Language of document : ECLI:EU:F:2014:216


(First Chamber)

18 September 2014

Case F‑54/13



European Economic and Social Committee (EESC)

(Civil service — Action for damages — Administrative investigations — Disciplinary proceedings — Psychological harassment)

Application:      under Article 270 TFEU, applicable to the EAEC Treaty pursuant to Article 106a thereof, in which CV requests the Tribunal to order the European Economic and Social Committee (EESC) to compensate for the material and non-material harm he suffered as a result of ‘excessive zeal’ on the part of members of the EESC’s staff.

Held:      The action is dismissed. Each party is ordered to bear its own costs.


1.      Actions brought by officials — Action for damages — Autonomy in relation to the action for annulment — Limits — Damages claim aimed at circumventing the inadmissibility of an action for annulment — Inadmissibility

(Staff Regulations, Arts 90 and 91)

2.      Officials — Disciplinary measures — Disciplinary proceedings — Time-limits — Administration’s obligation to act within a reasonable period — Assessment

(Staff Regulations, Annex IX)

1.      Although a party may take action by means of a claim for compensation without being obliged by any provision of law to seek the annulment of the illegal measure which causes him damage, he may not by those means circumvent the inadmissibility of an application which concerns the same instance of illegality and which has the same financial end in view. In particular, an official who has failed to contest the acts purportedly adversely affecting him by bringing an action for annulment in due time cannot repair that omission and procure for himself a new period for lodging an appeal by bringing a claim for damages.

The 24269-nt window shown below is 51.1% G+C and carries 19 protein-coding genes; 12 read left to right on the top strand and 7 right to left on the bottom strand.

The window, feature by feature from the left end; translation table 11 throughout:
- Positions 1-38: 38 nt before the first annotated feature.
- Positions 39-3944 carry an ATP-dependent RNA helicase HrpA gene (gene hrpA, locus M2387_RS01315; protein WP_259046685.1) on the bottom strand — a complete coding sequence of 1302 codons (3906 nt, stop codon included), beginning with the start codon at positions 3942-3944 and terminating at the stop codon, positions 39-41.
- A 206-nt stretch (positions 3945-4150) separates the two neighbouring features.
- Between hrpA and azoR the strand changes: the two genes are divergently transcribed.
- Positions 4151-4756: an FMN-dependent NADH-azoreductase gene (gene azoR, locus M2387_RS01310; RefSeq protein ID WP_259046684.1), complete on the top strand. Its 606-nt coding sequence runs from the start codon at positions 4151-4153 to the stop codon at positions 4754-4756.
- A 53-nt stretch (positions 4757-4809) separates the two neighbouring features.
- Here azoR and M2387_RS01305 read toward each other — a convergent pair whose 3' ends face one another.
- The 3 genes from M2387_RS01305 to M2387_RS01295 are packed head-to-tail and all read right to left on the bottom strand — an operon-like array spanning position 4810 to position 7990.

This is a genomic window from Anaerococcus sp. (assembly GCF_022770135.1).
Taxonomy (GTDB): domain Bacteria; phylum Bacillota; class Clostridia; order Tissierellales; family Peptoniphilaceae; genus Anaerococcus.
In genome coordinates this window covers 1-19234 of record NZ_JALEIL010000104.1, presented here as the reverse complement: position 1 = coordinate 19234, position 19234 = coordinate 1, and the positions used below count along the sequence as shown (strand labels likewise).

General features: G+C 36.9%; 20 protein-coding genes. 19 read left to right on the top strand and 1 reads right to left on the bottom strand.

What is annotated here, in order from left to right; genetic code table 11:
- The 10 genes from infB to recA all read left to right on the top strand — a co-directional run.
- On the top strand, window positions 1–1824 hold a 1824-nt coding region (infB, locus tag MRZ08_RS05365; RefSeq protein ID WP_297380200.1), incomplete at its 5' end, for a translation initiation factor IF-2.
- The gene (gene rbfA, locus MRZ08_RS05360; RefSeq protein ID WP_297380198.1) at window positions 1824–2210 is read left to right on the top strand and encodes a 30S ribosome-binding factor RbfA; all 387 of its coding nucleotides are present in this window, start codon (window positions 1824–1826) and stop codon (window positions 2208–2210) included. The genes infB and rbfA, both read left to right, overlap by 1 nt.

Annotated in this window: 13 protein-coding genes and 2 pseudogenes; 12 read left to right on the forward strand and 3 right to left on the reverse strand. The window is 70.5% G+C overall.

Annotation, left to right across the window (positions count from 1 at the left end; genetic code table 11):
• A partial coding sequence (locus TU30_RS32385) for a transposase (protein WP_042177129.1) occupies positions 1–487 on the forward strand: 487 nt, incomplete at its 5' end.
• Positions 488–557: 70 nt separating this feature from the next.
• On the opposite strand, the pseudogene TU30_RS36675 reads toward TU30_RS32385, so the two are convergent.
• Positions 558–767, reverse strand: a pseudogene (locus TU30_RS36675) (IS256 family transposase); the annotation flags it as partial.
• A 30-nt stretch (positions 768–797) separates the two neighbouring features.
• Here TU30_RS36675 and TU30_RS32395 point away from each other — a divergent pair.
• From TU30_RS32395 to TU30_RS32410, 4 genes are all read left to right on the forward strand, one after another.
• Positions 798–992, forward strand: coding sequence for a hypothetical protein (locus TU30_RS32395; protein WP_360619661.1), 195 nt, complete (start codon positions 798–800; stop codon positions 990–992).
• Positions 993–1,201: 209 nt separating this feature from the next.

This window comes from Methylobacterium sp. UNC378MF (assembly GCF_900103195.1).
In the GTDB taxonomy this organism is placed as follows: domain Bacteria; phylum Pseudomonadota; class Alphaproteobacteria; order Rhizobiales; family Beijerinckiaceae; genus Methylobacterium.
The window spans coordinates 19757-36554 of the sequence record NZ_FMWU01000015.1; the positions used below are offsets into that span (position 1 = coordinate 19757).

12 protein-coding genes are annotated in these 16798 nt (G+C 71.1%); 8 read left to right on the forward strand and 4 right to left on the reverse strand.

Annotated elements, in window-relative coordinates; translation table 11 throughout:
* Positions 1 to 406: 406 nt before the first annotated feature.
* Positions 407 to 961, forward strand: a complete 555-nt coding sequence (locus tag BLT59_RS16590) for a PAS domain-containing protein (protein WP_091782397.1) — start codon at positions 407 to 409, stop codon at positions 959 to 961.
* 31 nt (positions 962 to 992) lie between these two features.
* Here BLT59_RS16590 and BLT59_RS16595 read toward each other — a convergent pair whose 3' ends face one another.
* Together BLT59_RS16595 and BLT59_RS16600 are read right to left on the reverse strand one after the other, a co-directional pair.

(see para. 31)


judgment in Burban v Parliament, T‑59/96, EU:T:1997:75, paras 26 and 27

2.      It follows from the principle of sound administration that disciplinary authorities are under an obligation to conduct disciplinary proceedings with due diligence and to ensure that each procedural step is taken within a reasonable time following the previous step. The unreasonable duration of disciplinary proceedings may be the result both of the conduct of prior administrative investigations and of the disciplinary proceedings themselves, since the question whether the disciplinary proceedings, once commenced, have been conducted with due diligence will be influenced by the length of the period between the occurrence of the alleged disciplinary offence and the decision to institute disciplinary proceedings. Lastly, the reasonableness of the duration of the proceedings must be assessed in the light of the circumstances specific to each case and, in particular, the importance of the case for the person concerned, its complexity and the conduct of the applicant and of the competent authorities.

(see para. 46)


judgment in Baustahlgewebe v Commission, C‑185/95 P, EU:C:1998:608, para. 29

judgment in Andreasen v Commission, F‑40/05, EU:F:2007:189, para. 194; and order in CX v Commission, F‑5/14 R, EU:F:2014:21, para. 43